Connectionism, parallel constraint satisfaction processes, and Gestalt principles: (Re)introducing cognitive dynamics to social psycholog

Read, Stephen J., Vanman, Eric J. and Miller, Lynn C. (1997) Connectionism, parallel constraint satisfaction processes, and Gestalt principles: (Re)introducing cognitive dynamics to social psycholog. Personality and Social Psychology Review, 1 1: 26-53. doi:10.1207/s15327957pspr0101_3


Author Read, Stephen J.
Vanman, Eric J.
Miller, Lynn C.
Title Connectionism, parallel constraint satisfaction processes, and Gestalt principles: (Re)introducing cognitive dynamics to social psycholog
Journal name Personality and Social Psychology Review   Check publisher's open access policy
ISSN 1088-8683
1532-7957
Publication date 1997
Year available 1997
Sub-type Article (original research)
DOI 10.1207/s15327957pspr0101_3
Volume 1
Issue 1
Start page 26
End page 53
Total pages 28
Place of publication Thousand Oaks, CA United States
Publisher Sage Publications Inc.
Collection year 1998
Language eng
Formatted abstract
We argue that recent work in connectionist modeling, in particular the parallel constraint satisfaction processes that are central to many of these models, has great importance for understanding issues of both historical and current concern for social psychologists. We first provide a brief description of connectionist modeling, with particular emphasis on parallel constraint satisfaction processes. Second, we examine the tremendous similarities between parallel constraint satisfaction processes and the Gestalt principles that were the foundation for much of modern social psychology. We propose that parallel constraint satisfaction processes provide a computational implementation of the principles of Gestalt psychology that were central to the work of such seminal social psychologists as Asch, Festinger, Heider, and Lewin. Third, we then describe how parallel constraint satisfaction processes have been applied to three areas that were key to the beginnings of modern social psychology and remain central today: impression formation and causal reasoning, cognitive consistency (balance and cognitive dissonance), and goal-directed behavior. We conclude by discussing implications of parallel constraint satisfaction principles for a number of broader issues in social psychology, such as the dynamics of social thought and the integration of social information within the narrow time frame of social interaction.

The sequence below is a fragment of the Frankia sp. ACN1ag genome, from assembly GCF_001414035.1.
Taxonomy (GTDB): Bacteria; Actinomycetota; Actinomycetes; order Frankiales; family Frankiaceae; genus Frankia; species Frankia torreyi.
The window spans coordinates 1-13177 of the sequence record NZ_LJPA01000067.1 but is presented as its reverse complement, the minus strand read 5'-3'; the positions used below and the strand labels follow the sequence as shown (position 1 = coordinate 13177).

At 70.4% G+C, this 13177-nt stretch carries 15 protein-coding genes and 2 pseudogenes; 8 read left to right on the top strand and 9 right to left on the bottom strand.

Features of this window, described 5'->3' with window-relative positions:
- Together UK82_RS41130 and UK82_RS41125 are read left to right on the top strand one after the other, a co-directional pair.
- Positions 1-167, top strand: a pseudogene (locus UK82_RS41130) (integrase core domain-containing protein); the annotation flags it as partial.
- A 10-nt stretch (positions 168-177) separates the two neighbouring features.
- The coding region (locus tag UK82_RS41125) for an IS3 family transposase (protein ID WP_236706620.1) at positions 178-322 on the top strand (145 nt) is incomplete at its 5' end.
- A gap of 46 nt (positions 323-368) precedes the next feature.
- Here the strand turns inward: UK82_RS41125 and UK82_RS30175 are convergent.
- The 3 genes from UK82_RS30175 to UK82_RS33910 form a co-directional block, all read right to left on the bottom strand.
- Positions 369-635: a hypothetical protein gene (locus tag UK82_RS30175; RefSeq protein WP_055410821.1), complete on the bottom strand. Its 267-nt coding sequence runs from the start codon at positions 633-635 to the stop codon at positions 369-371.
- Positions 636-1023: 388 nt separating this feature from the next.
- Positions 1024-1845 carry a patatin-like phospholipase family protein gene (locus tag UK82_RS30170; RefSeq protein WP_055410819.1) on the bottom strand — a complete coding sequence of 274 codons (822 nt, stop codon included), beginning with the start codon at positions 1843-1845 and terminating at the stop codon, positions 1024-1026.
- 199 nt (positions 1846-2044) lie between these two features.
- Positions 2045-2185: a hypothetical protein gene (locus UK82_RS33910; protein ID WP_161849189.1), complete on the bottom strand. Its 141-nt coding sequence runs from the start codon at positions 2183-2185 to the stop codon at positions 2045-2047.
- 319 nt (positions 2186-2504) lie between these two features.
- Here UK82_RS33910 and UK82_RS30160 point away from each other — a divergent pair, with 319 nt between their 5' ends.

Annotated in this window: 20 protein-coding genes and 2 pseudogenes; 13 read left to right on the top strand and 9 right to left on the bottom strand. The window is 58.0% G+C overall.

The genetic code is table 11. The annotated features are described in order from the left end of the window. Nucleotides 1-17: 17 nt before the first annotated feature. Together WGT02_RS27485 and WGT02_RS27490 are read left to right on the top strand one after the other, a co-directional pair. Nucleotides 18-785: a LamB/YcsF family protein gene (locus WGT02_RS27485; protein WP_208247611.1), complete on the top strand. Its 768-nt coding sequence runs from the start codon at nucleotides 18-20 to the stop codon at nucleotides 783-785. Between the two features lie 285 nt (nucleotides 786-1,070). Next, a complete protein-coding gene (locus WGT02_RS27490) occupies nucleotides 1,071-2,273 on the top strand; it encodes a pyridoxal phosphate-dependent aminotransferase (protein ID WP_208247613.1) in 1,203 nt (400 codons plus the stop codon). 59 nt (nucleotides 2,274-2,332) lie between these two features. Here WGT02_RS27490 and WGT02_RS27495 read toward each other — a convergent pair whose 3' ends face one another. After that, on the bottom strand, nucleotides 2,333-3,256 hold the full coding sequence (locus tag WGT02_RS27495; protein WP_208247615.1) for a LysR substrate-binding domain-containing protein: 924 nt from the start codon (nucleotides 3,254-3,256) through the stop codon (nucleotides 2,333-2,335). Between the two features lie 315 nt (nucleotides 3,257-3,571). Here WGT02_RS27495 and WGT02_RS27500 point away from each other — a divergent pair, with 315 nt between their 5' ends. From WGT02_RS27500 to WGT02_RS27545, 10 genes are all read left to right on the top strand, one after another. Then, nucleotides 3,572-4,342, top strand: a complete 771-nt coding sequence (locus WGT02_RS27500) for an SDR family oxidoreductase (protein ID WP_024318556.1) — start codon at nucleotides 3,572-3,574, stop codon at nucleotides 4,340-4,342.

Q-Index Code C1
Q-Index Status Provisional Code
Institutional Status Non-UQ

Document type: Journal Article
Sub-type: Article (original research)
Collection: School of Psychology Publications
 
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Created: Fri, 15 Nov 2013, 11:03:51 EST by Dr Eric Vanman on behalf of School of Psychology